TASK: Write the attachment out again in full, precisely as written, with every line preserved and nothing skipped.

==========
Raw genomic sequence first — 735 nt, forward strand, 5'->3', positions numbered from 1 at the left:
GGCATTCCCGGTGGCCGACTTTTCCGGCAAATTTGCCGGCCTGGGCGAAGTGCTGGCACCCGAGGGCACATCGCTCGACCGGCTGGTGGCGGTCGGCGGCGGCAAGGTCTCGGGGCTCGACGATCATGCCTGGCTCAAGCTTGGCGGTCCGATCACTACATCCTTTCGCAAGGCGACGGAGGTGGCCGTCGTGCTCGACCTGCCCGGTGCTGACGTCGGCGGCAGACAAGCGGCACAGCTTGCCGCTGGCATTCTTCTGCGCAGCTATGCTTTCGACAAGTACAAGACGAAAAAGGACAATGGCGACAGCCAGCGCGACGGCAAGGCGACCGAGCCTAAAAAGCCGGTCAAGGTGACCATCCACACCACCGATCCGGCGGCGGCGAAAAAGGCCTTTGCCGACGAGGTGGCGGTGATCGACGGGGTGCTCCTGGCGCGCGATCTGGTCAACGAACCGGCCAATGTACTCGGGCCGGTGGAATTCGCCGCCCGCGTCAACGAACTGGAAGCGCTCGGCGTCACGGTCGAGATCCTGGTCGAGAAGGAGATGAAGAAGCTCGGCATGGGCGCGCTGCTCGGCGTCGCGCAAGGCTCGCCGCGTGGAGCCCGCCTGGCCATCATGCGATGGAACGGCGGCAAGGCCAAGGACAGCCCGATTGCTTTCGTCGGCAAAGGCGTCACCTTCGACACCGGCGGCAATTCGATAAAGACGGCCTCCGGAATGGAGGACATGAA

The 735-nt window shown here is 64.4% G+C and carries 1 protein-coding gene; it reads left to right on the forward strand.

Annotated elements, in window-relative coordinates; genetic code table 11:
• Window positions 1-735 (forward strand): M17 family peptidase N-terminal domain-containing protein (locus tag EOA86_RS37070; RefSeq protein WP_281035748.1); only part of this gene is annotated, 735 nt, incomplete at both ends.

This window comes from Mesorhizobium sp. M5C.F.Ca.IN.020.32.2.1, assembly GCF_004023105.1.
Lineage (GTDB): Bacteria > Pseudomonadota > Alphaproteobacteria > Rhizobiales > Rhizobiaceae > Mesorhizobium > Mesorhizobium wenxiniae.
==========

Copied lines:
Raw genomic sequence first — 735 nt, forward strand, 5'->3', positions numbered from 1 at the left:
GGCATTCCCGGTGGCCGACTTTTCCGGCAAATTTGCCGGCCTGGGCGAAGTGCTGGCACCCGAGGGCACATCGCTCGACCGGCTGGTGGCGGTCGGCGGCGGCAAGGTCTCGGGGCTCGACGATCATGCCTGGCTCAAGCTTGGCGGTCCGATCACTACATCCTTTCGCAAGGCGACGGAGGTGGCCGTCGTGCTCGACCTGCCCGGTGCTGACGTCGGCGGCAGACAAGCGGCACAGCTTGCCGCTGGCATTCTTCTGCGCAGCTATGCTTTCGACAAGTACAAGACGAAAAAGGACAATGGCGACAGCCAGCGCGACGGCAAGGCGACCGAGCCTAAAAAGCCGGTCAAGGTGACCATCCACACCACCGATCCGGCGGCGGCGAAAAAGGCCTTTGCCGACGAGGTGGCGGTGATCGACGGGGTGCTCCTGGCGCGCGATCTGGTCAACGAACCGGCCAATGTACTCGGGCCGGTGGAATTCGCCGCCCGCGTCAACGAACTGGAAGCGCTCGGCGTCACGGTCGAGATCCTGGTCGAGAAGGAGATGAAGAAGCTCGGCATGGGCGCGCTGCTCGGCGTCGCGCAAGGCTCGCCGCGTGGAGCCCGCCTGGCCATCATGCGATGGAACGGCGGCAAGGCCAAGGACAGCCCGATTGCTTTCGTCGGCAAAGGCGTCACCTTCGACACCGGCGGCAATTCGATAAAGACGGCCTCCGGAATGGAGGACATGAA

The 735-nt window shown here is 64.4% G+C and carries 1 protein-coding gene; it reads left to right on the forward strand.

Annotated elements, in window-relative coordinates; genetic code table 11:
• Window positions 1-735 (forward strand): M17 family peptidase N-terminal domain-containing protein (locus tag EOA86_RS37070; RefSeq protein WP_281035748.1); only part of this gene is annotated, 735 nt, incomplete at both ends.

This window comes from Mesorhizobium sp. M5C.F.Ca.IN.020.32.2.1, assembly GCF_004023105.1.
Lineage (GTDB): Bacteria > Pseudomonadota > Alphaproteobacteria > Rhizobiales > Rhizobiaceae > Mesorhizobium > Mesorhizobium wenxiniae.